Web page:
cases. However, this was not always possible due to long distances. Therefore, the offshore companies either recommended having an offshore person onsite, often a project manager or a business analyst. Onshore companies using offshore resources used a three-tier model where onshore developers or consultants could work closely with the onsite customer and transfer requirements and project knowledge on to the offshore developers.
Daily communication took a wide range of forms, ranging from daily face-to-face meetings with stakeholders to daily e-mails and chats with a customer representative. Daily synchronous communication was normally performed with a representative onshore first talking to the customer and then to the offshore team. Often the stakeholder was busy with the core business and would allocate a representative that would be the customer's proxy to the offshore development team. This person could help the offshore team to understand the business issues. This would improve the close relationship to the customer and would help against communicative bottlenecks. All cases found this approach helpful, whether they were agile or plan-driven.
Not only would the closeness to the customer help accelerate the transfer and understanding of the business requirements, it also helped align the organizations working together. The information-rich feedback cycles provided by daily communication would help coordinate differences in teams and culture that normally would impede project progress. Including daily communication in the project process made informational bottlenecks (one of the biggest challenges for offshore organizations) much smaller.
As experienced by a European participant, customer satisfaction often declines after project kick-off, as the customer feels he does not know where the project is going. An agile American participant therefore considered early deliveries to be extremely helpful in removing the customers' fear of offshore development. Many, especially Indian, offshore organizations would use a waterfall approach. This means the customer has to wait a long time after project quick-off to see the result. If something goes wrong, it goes really wrong and the customer has to settle with a wrong product or delays and increased expenses. Early deliveries give the customer the chance to correct and coordinate and participate in the project's success.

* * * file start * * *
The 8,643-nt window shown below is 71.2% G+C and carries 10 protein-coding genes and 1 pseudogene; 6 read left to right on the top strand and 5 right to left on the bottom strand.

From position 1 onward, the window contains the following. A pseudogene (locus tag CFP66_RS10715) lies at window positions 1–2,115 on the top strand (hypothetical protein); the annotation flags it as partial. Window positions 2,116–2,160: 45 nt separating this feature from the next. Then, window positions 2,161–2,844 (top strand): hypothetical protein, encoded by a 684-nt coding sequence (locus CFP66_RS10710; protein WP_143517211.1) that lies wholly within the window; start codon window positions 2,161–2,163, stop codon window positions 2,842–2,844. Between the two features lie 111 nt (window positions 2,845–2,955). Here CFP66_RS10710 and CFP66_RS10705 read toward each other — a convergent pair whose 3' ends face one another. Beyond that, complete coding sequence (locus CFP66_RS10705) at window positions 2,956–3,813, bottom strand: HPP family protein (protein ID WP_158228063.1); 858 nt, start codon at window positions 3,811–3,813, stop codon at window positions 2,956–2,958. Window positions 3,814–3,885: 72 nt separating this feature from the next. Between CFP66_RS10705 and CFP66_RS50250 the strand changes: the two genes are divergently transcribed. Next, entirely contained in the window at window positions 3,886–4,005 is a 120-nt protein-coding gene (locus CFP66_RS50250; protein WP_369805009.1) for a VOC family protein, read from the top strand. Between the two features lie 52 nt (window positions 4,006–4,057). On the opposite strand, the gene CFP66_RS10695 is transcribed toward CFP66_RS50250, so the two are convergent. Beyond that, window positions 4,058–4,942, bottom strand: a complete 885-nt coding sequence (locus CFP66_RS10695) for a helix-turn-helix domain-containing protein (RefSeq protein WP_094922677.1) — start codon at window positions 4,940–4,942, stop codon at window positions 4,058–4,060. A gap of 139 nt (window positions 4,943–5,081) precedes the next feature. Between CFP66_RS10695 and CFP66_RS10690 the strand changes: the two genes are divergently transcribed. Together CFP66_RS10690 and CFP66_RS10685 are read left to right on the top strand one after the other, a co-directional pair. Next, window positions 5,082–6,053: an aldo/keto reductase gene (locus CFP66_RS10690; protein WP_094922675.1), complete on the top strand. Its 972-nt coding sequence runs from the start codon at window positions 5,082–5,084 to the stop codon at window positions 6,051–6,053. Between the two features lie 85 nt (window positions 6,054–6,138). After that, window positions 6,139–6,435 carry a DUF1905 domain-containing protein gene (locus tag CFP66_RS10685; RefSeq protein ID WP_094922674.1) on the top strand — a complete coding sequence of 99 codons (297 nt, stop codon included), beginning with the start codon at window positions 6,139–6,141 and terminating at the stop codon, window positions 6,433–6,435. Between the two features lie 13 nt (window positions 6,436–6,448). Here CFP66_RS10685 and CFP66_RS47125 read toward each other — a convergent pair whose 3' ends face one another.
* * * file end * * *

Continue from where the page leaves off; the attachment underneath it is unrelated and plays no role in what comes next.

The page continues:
Another agile tool found helpful in this matter was using Scrums or planning games. They were often considered helpful in order to accommodate the complexities of the project and to get the customer to take an active part in the process. This approach helped overcome a lot of the challenges found in offshoring including bad communication, organizational and cultural differences, bottlenecks, establishing common processes, aligning common expectations, getting the customer involved, transferring business understanding offshore, and implementing projects that were not well-defined.
Small Teams and Projects
Some companies ran big offshore projects and expected big cost savings. One very large project ($40 million US) faced the challenge of being too big and too complex. The team started out with a traditional large-scale plan-driven approach using a waterfall method. However, it simply couldn't control the size and the complexity of the project by using this approach. It had to accommodate the use of subteams and practices from the XP methodology in the middle of the project in order to avoid project failure. This helped the team tremendously and it delivered the project successfully to the customer. Another plan-driven company, having an offshore development center in India, found that its most successful projects were those of smaller size.
Most cases found that keeping the projects and teams small helped communication. Cultural differences and issues were not as visible in smaller projects, whereas they were more distinct in bigger projects. In some cases it was easier to meet the financial expectations